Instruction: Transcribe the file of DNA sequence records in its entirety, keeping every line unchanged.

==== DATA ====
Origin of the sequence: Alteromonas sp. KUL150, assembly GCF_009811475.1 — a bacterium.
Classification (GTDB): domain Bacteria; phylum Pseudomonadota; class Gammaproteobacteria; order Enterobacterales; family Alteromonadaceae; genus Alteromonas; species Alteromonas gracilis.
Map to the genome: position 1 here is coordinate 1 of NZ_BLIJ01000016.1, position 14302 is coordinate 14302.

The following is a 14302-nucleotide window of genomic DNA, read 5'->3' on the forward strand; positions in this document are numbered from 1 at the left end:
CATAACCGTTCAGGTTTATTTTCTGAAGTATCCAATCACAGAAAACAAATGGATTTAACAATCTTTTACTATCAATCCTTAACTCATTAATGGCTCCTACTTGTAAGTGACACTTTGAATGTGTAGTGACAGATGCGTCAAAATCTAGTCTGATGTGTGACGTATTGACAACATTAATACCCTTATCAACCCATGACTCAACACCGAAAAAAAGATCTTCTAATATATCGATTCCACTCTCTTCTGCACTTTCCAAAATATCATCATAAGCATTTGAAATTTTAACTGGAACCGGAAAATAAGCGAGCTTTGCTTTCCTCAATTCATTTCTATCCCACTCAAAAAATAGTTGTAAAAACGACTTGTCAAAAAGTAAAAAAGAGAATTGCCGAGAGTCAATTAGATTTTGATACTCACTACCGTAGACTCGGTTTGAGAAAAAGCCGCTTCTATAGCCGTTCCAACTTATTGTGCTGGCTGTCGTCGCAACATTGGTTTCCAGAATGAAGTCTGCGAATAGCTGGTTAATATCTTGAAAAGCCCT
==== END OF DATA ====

Origin of the sequence: Alteromonas sp. KUL150, assembly GCF_009811475.1 — a bacterium.
Classification (GTDB): domain Bacteria; phylum Pseudomonadota; class Gammaproteobacteria; order Enterobacterales; family Alteromonadaceae; genus Alteromonas; species Alteromonas gracilis.
Map to the genome: position 1 here is coordinate 1 of NZ_BLIJ01000016.1, position 14302 is coordinate 14302.

The following is a 14302-nucleotide window of genomic DNA, read 5'->3' on the forward strand; positions in this document are numbered from 1 at the left end:
CATAACCGTTCAGGTTTATTTTCTGAAGTATCCAATCACAGAAAACAAATGGATTTAACAATCTTTTACTATCAATCCTTAACTCATTAATGGCTCCTACTTGTAAGTGACACTTTGAATGTGTAGTGACAGATGCGTCAAAATCTAGTCTGATGTGTGACGTATTGACAACATTAATACCCTTATCAACCCATGACTCAACACCGAAAAAAAGATCTTCTAATATATCGATTCCACTCTCTTCTGCACTTTCCAAAATATCATCATAAGCATTTGAAATTTTAACTGGAACCGGAAAATAAGCGAGCTTTGCTTTCCTCAATTCATTTCTATCCCACTCAAAAAATAGTTGTAAAAACGACTTGTCAAAAAGTAAAAAAGAGAATTGCCGAGAGTCAATTAGATTTTGATACTCACTACCGTAGACTCGGTTTGAGAAAAAGCCGCTTCTATAGCCGTTCCAACTTATTGTGCTGGCTGTCGTCGCAACATTGGTTTCCAGAATGAAGTCTGCGAATAGCTGGTTAATATCTTGAAAAGCCCT